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Laramie Movie Scope: Free Guy

Virtual reality comedy with heart

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by Robert Roten, Film Critic
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August 19, 2021 – Ryan Reynolds, whose career was supercharged by the success of “Deadpool” has found another good starring role as video game character “blue shirt Guy” who exceeds his programming to become a romantic hero.

Guy (Reynolds) lives the same day over and over as a bank teller in a bank that gets robbed every day in a video game. Every day, he lies on the floor, hiding from the robbers with his best friend, Buddy the bank guard (played by Lil Rel Howery of “Get Out”). The two talk about their lives. Guy wants to find a woman to be with, while Buddy is afraid to step out of his role.

One day, Guy spots a woman who appeals to him and he pursues her. In the pursuit, he is inspired to become an active player in the video game rather than a passive character. The woman, Millie (Jodie Comer of “Killing Eve”) challenges him to get 100 points in the game before she will take him seriously.

Millie, who is a game developer, is unaware that Guy is not an avatar controlled by a player in the real world. Instead, Guy is a self-aware artificial intelligence entity that is totally unaware of the existence of the real world. Their romance inside the game is unique.

Guy becomes very adept at racking up points in the game by rejecting the homicidal elements of the game. Instead, he decides to be the hero, stopping the bad guys, and collecting their loot in the process. The humanity and heroism of the character makes him the most popular player in the online game.

Eventually, Millie discovers the true nature of Guy, to whom she reveals the existence of the real world. She appeals to him for help in a quest within the game. Somewhere inside the game, there is evidence that the computer code for the game was stolen from her by the head of the game company, Antwan (Taika Waititi of “Jojo Rabbit”).

Millie, her real world game developer partner, Walter “Keys” McKeys (played by Joe Keery of “Molly's Game”) and Guy, along with his fellow game characters, team up to try to find the hidden evidence. Millie and Keys need this evidence to prove that Antwan stole their code, and thus save their game from deletion. For Millie and Keys, this means full recognition as game developers, and money, but for Guy, Buddy and other game characters, the stakes are infinitely higher. Their very existence depends on the success of this quest.

The story is spiced with a lot of humor, some of it has to do with the nature of virtual reality, and the way that humans interact with the game. Not all the jokes work, but most do. The romance between Guy and Millie is the beating heart of the story, and that is powerful.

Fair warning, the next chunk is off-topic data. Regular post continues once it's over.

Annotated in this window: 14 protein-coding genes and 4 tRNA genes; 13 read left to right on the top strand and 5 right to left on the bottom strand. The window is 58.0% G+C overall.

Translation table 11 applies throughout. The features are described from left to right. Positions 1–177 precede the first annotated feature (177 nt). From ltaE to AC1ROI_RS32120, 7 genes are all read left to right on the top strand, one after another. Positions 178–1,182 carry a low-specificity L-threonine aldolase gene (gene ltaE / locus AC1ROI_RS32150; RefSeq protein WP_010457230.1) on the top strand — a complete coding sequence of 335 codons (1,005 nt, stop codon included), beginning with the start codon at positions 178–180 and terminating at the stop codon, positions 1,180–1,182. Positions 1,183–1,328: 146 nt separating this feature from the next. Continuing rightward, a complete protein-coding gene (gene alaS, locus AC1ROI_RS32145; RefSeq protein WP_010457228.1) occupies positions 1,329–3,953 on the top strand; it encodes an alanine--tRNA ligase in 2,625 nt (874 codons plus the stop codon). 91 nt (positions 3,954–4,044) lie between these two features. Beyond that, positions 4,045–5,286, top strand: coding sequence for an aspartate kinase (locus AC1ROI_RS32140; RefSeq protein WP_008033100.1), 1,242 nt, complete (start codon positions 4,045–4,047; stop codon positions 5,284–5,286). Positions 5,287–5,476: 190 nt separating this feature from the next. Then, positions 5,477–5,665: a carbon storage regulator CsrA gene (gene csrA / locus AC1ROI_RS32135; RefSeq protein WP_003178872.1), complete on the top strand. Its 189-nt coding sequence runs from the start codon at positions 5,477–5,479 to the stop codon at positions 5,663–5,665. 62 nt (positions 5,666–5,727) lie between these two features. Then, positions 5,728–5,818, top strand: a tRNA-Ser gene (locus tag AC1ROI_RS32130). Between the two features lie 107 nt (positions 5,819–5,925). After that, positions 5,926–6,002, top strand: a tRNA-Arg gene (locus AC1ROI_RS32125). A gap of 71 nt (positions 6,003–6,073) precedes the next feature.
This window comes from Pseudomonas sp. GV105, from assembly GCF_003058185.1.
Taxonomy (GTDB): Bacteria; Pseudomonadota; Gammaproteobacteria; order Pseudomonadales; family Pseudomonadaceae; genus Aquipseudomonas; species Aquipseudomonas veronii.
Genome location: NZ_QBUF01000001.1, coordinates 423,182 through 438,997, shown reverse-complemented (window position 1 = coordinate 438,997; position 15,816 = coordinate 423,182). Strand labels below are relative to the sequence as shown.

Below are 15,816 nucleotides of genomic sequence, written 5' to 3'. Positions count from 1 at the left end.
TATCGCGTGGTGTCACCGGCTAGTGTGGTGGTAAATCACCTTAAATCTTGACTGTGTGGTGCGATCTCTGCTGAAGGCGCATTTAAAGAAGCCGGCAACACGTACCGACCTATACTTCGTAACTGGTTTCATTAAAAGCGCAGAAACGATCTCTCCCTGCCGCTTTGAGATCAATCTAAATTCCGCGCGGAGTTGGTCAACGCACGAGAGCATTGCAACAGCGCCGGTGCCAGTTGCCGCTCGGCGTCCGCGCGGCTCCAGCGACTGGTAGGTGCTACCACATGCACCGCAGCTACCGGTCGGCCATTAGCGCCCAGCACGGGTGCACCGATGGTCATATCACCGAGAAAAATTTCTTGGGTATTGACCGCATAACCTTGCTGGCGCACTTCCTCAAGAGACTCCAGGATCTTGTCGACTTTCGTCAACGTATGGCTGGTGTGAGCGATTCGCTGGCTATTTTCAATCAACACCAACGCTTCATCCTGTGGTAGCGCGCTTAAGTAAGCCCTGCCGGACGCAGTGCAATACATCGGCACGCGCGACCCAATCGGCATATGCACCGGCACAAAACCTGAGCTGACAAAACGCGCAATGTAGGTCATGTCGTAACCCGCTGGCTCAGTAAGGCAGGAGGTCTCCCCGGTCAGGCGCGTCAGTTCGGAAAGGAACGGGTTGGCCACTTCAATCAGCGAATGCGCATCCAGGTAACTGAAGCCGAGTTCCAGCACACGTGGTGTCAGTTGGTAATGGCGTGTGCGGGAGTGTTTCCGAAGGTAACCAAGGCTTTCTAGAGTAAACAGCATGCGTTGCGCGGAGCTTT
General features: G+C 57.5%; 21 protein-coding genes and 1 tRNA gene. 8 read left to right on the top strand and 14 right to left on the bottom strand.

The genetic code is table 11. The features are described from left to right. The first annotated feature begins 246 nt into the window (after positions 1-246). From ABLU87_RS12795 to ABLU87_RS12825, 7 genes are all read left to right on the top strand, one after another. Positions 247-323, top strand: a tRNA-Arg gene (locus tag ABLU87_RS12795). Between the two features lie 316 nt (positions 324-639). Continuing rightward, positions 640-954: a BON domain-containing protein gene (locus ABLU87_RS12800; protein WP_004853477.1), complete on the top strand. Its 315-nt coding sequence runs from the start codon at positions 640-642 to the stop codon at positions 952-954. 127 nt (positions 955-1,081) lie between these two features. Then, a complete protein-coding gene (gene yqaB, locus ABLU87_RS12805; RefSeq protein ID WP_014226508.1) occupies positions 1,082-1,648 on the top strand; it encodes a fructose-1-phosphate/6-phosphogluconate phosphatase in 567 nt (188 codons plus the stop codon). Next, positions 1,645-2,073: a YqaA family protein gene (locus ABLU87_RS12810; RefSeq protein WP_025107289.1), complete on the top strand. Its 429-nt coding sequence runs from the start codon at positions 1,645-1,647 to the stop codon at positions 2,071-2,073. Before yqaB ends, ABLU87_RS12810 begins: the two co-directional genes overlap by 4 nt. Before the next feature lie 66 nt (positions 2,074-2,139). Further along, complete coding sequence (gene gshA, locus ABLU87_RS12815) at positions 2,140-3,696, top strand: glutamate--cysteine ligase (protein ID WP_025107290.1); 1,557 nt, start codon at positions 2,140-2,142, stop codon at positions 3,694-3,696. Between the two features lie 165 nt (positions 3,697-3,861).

In truth, the plot does not bear close scrutiny, and it really doesn't make sense all the time, but the characters are strong, and that carries the story. It is, after all, a romantic comedy, so it doesn't really need to be taken so seriously. In many ways, the story, written by Zak Penn (“Ready Player One”) and Matt Lieberman (“The Addams Family”) is quite clever. Numerous visual and musical cultural references to other movies and TV series are presented in the story.

I found this movie to be very engrossing and enjoyable for the most part. Ryan Reynolds is perfect for this role, which seems tailor made for him. The on-screen romantic chemistry between him and Jodie Comer is quite strong. It looks like this is also one of director Shawn Levy's (“The Internship”) best films, too. We have a winner. This movie rates a B.

Click here for links to places to buy or rent this movie in digital formats, or to buy the soundtrack, posters, books, even used videos, games, electronics and lots of other stuff (no extra charges apply). I suggest you shop at least two of these places before buying anything. Prices seem to vary continuously. For more information on this film, click on this link to The Internet Movie Database. Type in the name of the movie in the search box and press enter. You will be able to find background information on the film, the actors, and links to much more information.

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Copyright © 2021 Robert Roten. All rights reserved.
Reproduced with the permission of the copyright holder.
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(If you e-mail me with a question about this or any other movie or review, please mention the name of the movie you are asking the question about, otherwise I may have no way of knowing which film you are referring to)

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Robert Roten can be reached via e-mail at dalek three zero one nine at gmail dot com [Mailer button: image of letter and envelope]